Delays in the development of the V-22 tilt-rotor aircraft have
prompted the cancellation of the Marine Corps’ light truck
program known as the internally-transportable vehicle.
The ITV program began two years ago, with a goal of purchasing
up to 2,700 light trucks for Marines and Special Operations Forces.
The vehicle would be small enough to fit inside the cargo bay of
the V-22 Osprey aircraft and heavy-lift helicopters. At that time,
the Osprey was scheduled to enter the fleet in fiscal year 2003.
Given the short time available to develop a new vehicle from scratch,
the Corps selected, in 2000, two commercial vehicles as candidates
for ITV—the DaimlerChrysler four-wheel drive Gelandeswagen
and the Flyer II, made by the Flyer Corp., in Los Angeles. As an
interim vehicle to fill the gap until the ITV was chosen, the Marines
purchased about 90 Gelandeswagen.
A series of V-22 crashes, meanwhile, led to a major redesign of
the aircraft and delays in the test program. The deployment schedule
of the Osprey remains open-ended, pending its performance in upcoming
tests. Under the circumstances, the Corps decided that there was
no point in hurrying to buy an ITV.
“The delay in the V-22 program has elimi-nated the need to
field an ITV in the near term, and gives us the opportunity to reassess
our acquisition strategy for such a vehicle,” said a Marine
Corps Systems Command spokesman. “Our initial strategy ...
left little flexibility for us to look beyond what was then available
in the commercial marketplace. We now have the opportunity to focus
beyond those limits and actively pursue a vehicle that incorporates
During the summer of 2001, the Marines tested the two ITV candidates.
“Our testing showed that although the vehicles generally met
the operational requi-rements, they were marginally suitable due
to width, weight and operational restrictions that the vehicles
would place on aircraft operations,” the Marine spokesman
Rushing to buy a vehicle now, the Marines reasoned, would deny
them the opportunity to take advantage of next-generation vehicle
technology in areas such as suspension, power train, signature and
sensors. The availability of these technologies, said the spokesman,
would help the Corps “meet all critical operational requirements
without the tactical compromises that present ITV candidates impose.”
A military vehicle expert who spoke on background said that the
ITV cancellation was a “smart move” by the Marines,
because it buys them time for technology to mature—especially
now that the Army is investing a significant amount of research
dollars into new vehicle technology for tactical trucks. Of particular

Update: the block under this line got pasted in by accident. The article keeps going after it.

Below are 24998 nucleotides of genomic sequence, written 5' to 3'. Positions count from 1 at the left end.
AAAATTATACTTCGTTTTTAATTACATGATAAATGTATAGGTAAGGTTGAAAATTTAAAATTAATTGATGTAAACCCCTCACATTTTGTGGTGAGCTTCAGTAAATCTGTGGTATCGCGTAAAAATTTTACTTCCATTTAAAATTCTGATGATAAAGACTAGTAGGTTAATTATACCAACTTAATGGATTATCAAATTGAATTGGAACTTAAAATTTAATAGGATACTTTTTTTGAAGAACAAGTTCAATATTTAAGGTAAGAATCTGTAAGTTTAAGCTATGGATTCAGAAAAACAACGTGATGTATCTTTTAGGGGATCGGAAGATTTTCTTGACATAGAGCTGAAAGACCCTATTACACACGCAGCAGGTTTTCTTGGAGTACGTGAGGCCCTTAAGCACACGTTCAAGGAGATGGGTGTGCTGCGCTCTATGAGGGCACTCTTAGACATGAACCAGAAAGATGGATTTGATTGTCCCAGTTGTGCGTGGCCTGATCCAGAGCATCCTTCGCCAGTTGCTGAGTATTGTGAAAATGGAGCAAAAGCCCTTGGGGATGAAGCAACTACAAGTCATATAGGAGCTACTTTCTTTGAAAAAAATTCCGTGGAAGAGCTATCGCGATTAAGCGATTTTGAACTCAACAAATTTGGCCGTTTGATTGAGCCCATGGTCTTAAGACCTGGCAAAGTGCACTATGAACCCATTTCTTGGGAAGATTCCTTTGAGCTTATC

interest to the Marines will be hybrid-electric technology, with
its promise of fuel savings. “Knowing the Marine Corps, they’ll
let the Army spend all the R&D money on trying to make it work,
and then they will buy it—if it works,” the expert said.
“The Marines rarely put their R&D money into something
they know the Army will do anyway.”
At the time when the ITV program began, the Marines, along with
the Defense Advanced Research Projects Agency, were testing a hybrid-electric
platform called reconnaissance, surveillance and targeting vehicles
(RSTV), made by General Dynamics Land Systems, in Muskegon, Mich.
GDLP built four prototypes for the Marine Corps, which funded 40
percent of the work. DARPA covered the remaining 60 percent.
The RSTV is V-22 compatible and can fit inside a helicopter, but
it did not compete in the ITV program, because the technology was
not mature enough to meet the ITV schedule. The RSTV is a combat
vehicle, rather than a tactical truck.
Nonetheless, the cancellation of the light truck program may now
revive the Marines’ interest in the RSTV, said Raymond Shaw,
director of business development at General Dynamics.
The Special Operations Command, he said, is considering buying
up to 150 vehicles, at about $125,000 each. “They are trying
to get funding for the fiscal 2004-2007 budget,” he said.
The four RSTV prototypes continue to be tested at the company’s
Michigan facility, said Shaw. “We co-own the vehicles with
DARPA.” General Dynamics, additionally, is funding additional
work on the hybrid-electric drive, in partnership with the German
firm Magnet Motors.
“It’s fair to say that the Marines did not believe
that the hybrid-electric technology would be mature enough when
they fielded the V-22 in 2004 or 2005. But that has changed now,”
The Army is a potential customer for the RSTV, he said. There are
many technologies in this vehicle applicable to the Future Combat
The industry expert said that, in his opinion, the Marines “are
becoming enamored by hybrid-electric technology like the RSTV, and
the lure of possible fuel savings.”